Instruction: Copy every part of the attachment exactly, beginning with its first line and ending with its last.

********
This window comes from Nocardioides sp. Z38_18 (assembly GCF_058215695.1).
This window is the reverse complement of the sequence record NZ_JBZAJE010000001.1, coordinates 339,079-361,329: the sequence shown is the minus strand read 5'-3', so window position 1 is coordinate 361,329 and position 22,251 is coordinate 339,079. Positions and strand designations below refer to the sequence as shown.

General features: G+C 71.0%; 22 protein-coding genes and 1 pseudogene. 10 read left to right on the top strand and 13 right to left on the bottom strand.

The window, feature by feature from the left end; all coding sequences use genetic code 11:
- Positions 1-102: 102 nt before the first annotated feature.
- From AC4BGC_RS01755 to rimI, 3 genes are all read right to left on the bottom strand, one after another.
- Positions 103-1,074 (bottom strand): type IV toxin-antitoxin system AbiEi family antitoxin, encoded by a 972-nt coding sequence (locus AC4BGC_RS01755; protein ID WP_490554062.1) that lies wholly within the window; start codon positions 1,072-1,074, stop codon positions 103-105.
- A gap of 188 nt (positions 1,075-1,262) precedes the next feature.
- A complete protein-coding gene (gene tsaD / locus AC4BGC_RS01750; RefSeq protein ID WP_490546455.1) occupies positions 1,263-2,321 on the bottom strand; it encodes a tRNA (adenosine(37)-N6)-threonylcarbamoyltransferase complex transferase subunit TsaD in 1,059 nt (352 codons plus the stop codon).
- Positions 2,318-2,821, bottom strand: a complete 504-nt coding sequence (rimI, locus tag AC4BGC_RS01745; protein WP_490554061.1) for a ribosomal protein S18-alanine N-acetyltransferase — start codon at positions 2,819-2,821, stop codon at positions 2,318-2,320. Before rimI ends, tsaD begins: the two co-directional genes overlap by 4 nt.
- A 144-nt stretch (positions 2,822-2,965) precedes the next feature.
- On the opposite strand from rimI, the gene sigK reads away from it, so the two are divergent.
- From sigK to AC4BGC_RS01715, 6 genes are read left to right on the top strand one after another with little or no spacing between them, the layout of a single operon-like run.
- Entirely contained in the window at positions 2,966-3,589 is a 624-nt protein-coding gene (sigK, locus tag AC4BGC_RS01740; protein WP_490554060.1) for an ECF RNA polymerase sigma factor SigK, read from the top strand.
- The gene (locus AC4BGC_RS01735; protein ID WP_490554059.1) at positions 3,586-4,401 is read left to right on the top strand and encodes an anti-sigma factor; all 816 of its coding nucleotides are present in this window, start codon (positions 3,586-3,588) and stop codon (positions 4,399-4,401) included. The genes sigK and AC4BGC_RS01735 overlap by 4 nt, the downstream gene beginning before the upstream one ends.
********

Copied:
This window comes from Nocardioides sp. Z38_18 (assembly GCF_058215695.1).
This window is the reverse complement of the sequence record NZ_JBZAJE010000001.1, coordinates 339,079-361,329: the sequence shown is the minus strand read 5'-3', so window position 1 is coordinate 361,329 and position 22,251 is coordinate 339,079. Positions and strand designations below refer to the sequence as shown.

General features: G+C 71.0%; 22 protein-coding genes and 1 pseudogene. 10 read left to right on the top strand and 13 right to left on the bottom strand.

The window, feature by feature from the left end; all coding sequences use genetic code 11:
- Positions 1-102: 102 nt before the first annotated feature.
- From AC4BGC_RS01755 to rimI, 3 genes are all read right to left on the bottom strand, one after another.
- Positions 103-1,074 (bottom strand): type IV toxin-antitoxin system AbiEi family antitoxin, encoded by a 972-nt coding sequence (locus AC4BGC_RS01755; protein ID WP_490554062.1) that lies wholly within the window; start codon positions 1,072-1,074, stop codon positions 103-105.
- A gap of 188 nt (positions 1,075-1,262) precedes the next feature.
- A complete protein-coding gene (gene tsaD / locus AC4BGC_RS01750; RefSeq protein ID WP_490546455.1) occupies positions 1,263-2,321 on the bottom strand; it encodes a tRNA (adenosine(37)-N6)-threonylcarbamoyltransferase complex transferase subunit TsaD in 1,059 nt (352 codons plus the stop codon).
- Positions 2,318-2,821, bottom strand: a complete 504-nt coding sequence (rimI, locus tag AC4BGC_RS01745; protein WP_490554061.1) for a ribosomal protein S18-alanine N-acetyltransferase — start codon at positions 2,819-2,821, stop codon at positions 2,318-2,320. Before rimI ends, tsaD begins: the two co-directional genes overlap by 4 nt.
- A 144-nt stretch (positions 2,822-2,965) precedes the next feature.
- On the opposite strand from rimI, the gene sigK reads away from it, so the two are divergent.
- From sigK to AC4BGC_RS01715, 6 genes are read left to right on the top strand one after another with little or no spacing between them, the layout of a single operon-like run.
- Entirely contained in the window at positions 2,966-3,589 is a 624-nt protein-coding gene (sigK, locus tag AC4BGC_RS01740; protein WP_490554060.1) for an ECF RNA polymerase sigma factor SigK, read from the top strand.
- The gene (locus AC4BGC_RS01735; protein ID WP_490554059.1) at positions 3,586-4,401 is read left to right on the top strand and encodes an anti-sigma factor; all 816 of its coding nucleotides are present in this window, start codon (positions 3,586-3,588) and stop codon (positions 4,399-4,401) included. The genes sigK and AC4BGC_RS01735 overlap by 4 nt, the downstream gene beginning before the upstream one ends.